The prologue of a novel arrives in the Manhattan offices of a book editor, who's intrigued enough to chase its mysterious author, identified only by his initials, to his decrepit plantation on an island off the Georgia Coast. That's the first clue that fiction is stranger than fact; few publishers (if any) would go to that sort of trouble for anything less than a new J.D. Salinger novel. But bestselling author Sandra Brown makes the most of her far-fetched premise, setting up a convoluted plot that keeps the reader engrossed despite its flaws and foibles. Maris Matherly-Reed is more than an editor. She's also the beloved daughter of the publishing house's highly respected and successful leader, and the wife of Matherly Press's second-in-command, the smooth, suave, double-dealing Noah Reed. Reed, it develops, is the real target of the literary scam set up by the reclusive writer of the novel whose opening pages so captivate Reed's spouse. P.M.E., the writer, has a score to settle...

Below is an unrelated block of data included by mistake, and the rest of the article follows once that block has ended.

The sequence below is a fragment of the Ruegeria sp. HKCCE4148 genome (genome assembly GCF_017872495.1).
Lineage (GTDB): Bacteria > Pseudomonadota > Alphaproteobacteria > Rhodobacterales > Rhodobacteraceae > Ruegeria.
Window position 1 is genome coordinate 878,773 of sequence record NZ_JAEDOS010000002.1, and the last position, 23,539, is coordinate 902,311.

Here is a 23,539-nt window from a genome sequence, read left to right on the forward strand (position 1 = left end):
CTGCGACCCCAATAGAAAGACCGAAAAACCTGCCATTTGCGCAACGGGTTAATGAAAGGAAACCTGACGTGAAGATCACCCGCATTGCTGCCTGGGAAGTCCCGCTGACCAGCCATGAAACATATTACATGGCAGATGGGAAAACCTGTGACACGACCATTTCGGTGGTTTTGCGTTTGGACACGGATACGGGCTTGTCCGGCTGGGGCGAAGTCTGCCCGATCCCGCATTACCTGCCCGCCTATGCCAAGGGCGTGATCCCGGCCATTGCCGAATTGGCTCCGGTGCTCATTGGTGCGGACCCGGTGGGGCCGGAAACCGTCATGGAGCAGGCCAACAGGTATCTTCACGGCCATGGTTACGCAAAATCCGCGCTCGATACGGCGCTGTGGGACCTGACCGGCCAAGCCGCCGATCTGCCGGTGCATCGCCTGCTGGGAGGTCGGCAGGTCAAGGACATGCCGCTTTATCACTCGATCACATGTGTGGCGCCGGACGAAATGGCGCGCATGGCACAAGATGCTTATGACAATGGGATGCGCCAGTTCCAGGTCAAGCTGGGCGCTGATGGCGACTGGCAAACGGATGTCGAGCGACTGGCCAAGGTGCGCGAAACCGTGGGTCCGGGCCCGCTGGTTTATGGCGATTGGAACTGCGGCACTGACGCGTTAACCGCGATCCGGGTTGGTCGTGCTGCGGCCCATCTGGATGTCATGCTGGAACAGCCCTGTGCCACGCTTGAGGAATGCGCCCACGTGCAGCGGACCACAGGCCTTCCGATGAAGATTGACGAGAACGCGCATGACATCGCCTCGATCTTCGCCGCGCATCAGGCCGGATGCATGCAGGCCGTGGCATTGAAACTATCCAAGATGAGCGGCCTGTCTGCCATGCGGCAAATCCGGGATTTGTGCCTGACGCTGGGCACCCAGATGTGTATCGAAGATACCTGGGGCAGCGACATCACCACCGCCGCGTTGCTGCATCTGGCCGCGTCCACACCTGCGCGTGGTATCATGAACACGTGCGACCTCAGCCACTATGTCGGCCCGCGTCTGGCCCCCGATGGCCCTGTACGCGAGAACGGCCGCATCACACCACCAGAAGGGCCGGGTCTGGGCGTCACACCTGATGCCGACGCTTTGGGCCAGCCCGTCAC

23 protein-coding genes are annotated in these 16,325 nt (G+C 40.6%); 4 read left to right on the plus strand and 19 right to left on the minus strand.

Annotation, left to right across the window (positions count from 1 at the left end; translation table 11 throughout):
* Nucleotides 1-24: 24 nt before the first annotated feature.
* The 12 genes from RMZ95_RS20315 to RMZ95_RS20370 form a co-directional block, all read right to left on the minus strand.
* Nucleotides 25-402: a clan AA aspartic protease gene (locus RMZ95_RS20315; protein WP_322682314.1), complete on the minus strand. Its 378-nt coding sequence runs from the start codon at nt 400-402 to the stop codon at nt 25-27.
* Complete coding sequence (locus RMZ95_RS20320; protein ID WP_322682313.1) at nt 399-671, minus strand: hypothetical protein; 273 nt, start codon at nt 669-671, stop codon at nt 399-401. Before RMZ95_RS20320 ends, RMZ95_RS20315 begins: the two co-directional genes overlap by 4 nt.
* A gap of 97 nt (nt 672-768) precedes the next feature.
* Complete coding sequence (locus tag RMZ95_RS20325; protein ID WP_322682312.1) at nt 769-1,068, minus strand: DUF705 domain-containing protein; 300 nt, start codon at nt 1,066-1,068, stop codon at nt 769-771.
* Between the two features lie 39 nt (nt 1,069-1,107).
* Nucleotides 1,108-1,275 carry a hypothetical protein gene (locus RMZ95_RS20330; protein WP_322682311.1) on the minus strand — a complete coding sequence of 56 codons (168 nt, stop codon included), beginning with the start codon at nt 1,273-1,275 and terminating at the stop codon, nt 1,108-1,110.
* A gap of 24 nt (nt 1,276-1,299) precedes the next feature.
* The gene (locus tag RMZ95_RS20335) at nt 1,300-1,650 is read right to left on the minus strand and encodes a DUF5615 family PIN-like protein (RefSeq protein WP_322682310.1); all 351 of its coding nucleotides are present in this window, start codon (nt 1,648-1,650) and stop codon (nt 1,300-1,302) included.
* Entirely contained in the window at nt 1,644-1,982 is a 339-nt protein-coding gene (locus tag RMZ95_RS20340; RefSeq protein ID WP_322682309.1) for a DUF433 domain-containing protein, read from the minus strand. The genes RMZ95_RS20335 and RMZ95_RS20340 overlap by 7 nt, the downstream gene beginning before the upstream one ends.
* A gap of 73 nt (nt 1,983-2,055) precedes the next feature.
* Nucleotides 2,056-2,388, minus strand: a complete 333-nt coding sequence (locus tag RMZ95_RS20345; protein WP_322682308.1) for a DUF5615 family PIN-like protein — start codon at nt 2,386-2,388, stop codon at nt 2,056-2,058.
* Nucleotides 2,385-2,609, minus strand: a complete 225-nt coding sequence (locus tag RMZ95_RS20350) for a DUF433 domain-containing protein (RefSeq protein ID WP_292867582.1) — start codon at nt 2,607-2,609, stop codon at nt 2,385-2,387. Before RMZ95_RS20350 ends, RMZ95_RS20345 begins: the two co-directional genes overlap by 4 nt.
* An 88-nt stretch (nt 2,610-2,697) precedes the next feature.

Envy was my first Sandra Brown and came to me recommended by fellow book-lovers; I was not disappointed.
Maris Matherly-Reed is a high-profile editor and the daughter of a publishing house mogul. When she is sent an anonymous manuscript – a prologue to a story, she is intrigued and set upon finding the author. Little does she know the adventure she is about to embark on when she sets out to meet the mysterious “P.M.E.”
Brown deftly weaves in the story that P.M.E. has written along with the journey that Maris sets. She also reveals, little by little, who P.M.E. is and what he is trying to do. Envy is charged with intrigue – just as Maris is intrigued by P.M.E., readers are intrigued by the tangle of the real story. It’s not until the end that everything comes together, quite cleverly.
I’m not intentionally trying to be vague, but it’s also not my desire to reveal the twists and the “Oh!”s of the story. It is a satisfying read charged with sexual tension and suspsense; I didn’t want to put it down. Highly recommended.